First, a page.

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United States v. O'Keefe


November 13, 2007


The opinion of the court was delivered by: John M. Facciola United States Magistrate Judge


I. Background

On August 18, 2006, the Grand Jury returned an indictment against defendants Michael O'Keefe, Sr. and Sunil Agrawal ("defendants"). The indictment charged that O'Keefe, a United States citizen, and Agrawal, an Indian national with lawful permanent resident status in the United States, committed three felonies: 1) conspiracy to commit bribery, 2) bribery, and 3) aiding and abetting bribery. Indictment, ¶¶ 3, 7, 8. According to the government, O'Keefe used his official position at the U.S. Consulate in Toronto to expedite interview appointments for the employees of Agrawal's company, STS Jewels, Inc. Id., ¶ 8. The government contends that in return, O'Keefe received "things of value" from Agrawal and that this occurred over a period of 2.5 years. Id.

This case is before me for resolution of defendants' joint Request for International Judicial Assistance (Letters Rogatory) ("Request"). For the reasons stated below, the request will be granted.

II. Discussion

A. Deposition Testimony

1. Court's Memorandum Opinion and Order of September 12, 2007

Defendants first sought the issuance of letters rogatory on July 27, 2007. In support of their request, defendants argued that in order to mount their defense, they needed to take the depositions of four Canadian citizens employed by the U.S. Consulate in Toronto. Request at 2. According to defendants, the testimony of these individuals was critical because they were each employed at the US Consulate in Toronto during the period in question and they each had knowledge of that office's practices regarding the scheduling of appointments. Id.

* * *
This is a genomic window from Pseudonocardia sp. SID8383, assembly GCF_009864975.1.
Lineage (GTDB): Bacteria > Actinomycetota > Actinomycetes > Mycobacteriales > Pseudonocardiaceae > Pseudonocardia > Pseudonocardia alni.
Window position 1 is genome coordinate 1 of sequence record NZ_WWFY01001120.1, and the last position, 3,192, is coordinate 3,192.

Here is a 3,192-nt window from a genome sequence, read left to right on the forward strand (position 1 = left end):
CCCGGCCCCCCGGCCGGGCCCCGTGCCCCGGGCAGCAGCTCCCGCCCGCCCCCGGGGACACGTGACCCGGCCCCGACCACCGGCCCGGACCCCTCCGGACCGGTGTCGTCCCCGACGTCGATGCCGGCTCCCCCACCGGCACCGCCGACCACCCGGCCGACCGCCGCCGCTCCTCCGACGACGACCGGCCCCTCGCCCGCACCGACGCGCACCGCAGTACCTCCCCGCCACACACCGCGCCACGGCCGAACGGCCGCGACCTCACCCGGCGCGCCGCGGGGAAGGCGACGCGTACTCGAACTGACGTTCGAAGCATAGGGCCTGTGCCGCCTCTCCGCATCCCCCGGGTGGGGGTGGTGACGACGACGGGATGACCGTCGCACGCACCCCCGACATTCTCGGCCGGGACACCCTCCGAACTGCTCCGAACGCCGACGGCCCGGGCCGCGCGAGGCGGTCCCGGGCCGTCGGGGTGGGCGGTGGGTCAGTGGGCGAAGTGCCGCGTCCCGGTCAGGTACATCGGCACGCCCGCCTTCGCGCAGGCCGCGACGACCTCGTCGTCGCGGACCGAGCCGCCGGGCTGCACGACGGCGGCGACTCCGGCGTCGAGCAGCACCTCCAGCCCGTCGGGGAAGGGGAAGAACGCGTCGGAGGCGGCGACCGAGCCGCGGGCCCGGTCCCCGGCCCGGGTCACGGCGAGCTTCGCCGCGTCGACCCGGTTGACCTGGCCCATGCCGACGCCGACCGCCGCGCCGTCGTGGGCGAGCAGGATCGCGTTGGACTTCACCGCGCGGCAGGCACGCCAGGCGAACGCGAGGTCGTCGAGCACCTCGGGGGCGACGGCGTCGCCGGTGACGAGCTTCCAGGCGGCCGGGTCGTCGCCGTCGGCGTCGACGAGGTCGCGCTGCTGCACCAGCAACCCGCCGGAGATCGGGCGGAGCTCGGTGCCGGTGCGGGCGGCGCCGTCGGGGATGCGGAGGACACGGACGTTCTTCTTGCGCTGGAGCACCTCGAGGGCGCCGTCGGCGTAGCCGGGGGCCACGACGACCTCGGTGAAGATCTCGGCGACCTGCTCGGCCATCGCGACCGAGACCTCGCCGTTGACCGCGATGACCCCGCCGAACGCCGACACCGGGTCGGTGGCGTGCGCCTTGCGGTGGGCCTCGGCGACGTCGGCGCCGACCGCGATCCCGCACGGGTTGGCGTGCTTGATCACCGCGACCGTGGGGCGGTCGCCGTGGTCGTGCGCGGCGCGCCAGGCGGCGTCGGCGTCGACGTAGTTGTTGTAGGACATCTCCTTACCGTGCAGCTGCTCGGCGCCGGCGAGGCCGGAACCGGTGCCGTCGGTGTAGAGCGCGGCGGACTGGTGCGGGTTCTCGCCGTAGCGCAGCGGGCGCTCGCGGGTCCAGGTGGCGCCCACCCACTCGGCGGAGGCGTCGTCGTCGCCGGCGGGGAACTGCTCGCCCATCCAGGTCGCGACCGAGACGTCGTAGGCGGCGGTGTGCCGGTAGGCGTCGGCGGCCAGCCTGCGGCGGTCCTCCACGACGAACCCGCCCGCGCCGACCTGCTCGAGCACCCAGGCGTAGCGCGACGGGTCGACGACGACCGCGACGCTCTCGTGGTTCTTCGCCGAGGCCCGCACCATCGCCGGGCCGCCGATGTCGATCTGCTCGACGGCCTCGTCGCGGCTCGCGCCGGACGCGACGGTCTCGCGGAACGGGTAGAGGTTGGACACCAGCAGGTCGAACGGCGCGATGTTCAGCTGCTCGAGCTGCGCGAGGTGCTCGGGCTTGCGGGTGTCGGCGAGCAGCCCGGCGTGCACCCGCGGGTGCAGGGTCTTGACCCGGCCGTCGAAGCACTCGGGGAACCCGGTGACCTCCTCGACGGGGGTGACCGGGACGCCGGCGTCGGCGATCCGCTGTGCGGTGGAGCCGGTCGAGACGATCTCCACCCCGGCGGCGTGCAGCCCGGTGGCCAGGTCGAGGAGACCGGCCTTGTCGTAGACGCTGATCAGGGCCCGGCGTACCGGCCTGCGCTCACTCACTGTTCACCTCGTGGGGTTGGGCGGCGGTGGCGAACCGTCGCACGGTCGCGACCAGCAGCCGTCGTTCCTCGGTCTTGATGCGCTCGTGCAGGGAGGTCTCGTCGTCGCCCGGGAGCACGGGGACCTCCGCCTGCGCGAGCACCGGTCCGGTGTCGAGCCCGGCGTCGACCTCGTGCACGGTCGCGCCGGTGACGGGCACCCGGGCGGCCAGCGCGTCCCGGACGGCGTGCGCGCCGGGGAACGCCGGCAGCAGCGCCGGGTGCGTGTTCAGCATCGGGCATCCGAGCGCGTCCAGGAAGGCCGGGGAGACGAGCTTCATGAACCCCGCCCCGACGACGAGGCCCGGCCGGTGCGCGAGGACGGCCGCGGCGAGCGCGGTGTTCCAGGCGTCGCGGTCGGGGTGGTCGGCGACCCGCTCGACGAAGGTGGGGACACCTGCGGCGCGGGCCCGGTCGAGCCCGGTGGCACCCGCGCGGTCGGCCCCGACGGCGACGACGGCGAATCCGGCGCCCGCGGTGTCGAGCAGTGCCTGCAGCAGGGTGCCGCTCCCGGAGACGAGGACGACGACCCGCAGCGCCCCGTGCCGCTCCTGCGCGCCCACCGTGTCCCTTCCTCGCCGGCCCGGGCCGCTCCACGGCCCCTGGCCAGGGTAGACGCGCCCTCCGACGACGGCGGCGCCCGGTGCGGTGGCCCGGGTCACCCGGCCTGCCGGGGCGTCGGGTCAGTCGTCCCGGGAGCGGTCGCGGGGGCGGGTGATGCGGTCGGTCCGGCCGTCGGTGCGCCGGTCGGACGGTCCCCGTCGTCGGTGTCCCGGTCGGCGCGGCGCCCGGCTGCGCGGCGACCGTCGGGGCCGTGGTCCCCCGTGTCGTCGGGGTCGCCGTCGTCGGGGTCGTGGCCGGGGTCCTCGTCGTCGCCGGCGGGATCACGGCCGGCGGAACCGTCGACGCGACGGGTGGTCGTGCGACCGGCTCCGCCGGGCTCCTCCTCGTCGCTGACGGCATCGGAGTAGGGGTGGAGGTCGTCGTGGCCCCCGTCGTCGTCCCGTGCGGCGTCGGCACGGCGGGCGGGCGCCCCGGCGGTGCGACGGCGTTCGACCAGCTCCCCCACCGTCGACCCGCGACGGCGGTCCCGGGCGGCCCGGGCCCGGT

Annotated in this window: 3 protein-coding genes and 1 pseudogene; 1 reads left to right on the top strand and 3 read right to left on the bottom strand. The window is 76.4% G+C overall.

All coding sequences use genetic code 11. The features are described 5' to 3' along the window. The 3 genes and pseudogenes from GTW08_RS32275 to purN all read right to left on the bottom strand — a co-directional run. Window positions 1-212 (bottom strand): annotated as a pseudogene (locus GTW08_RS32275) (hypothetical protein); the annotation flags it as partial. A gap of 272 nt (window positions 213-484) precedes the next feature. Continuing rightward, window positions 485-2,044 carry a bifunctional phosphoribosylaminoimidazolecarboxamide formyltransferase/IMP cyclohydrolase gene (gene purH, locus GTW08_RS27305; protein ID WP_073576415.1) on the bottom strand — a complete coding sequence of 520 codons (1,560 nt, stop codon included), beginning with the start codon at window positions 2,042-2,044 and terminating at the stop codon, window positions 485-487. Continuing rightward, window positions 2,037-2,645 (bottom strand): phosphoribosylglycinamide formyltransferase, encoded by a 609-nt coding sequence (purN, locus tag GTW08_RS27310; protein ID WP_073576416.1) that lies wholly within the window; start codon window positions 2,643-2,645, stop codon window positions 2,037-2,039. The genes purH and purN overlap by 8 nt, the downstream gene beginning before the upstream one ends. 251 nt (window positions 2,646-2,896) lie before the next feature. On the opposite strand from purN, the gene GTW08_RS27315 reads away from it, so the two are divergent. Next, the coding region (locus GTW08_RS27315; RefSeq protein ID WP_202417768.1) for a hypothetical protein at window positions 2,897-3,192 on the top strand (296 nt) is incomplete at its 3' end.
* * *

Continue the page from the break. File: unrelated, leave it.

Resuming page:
Following a hearing on this matter held on September 12, 2007, I issued a Memorandum Opinion in which I explained why it was appropriate for defendants to take the depositions of these four employees. The rationale behind my decision was two-fold. First, I concluded that defendants had made an adequate showing under Rule 15 of the Federal Rules of Criminal Procedure that exceptional circumstances necessitated the taking of these depositions. United States v. O'Keefe, No. 06-CR-249, 2007 WL 2683635, at *3 (D.D.C. Sept. 13, 2007). Underlying the clear distinction between the availability of a deposition and its ultimate admissibility at trial was my appreciation of the fact that the government may not attempt to determine or limit defendants' possible defenses. Id. at *2. Second, because defendants might argue that the act of expediting interviews was not an "official act" under the statute*fn1 or that an expedited appointment was extremely easy to obtain, thereby undercutting the government's argument that Agrawal and his employees received special consideration, I concluded that the testimony of these witnesses was material and that their depositions should be taken. Id. at *2-3.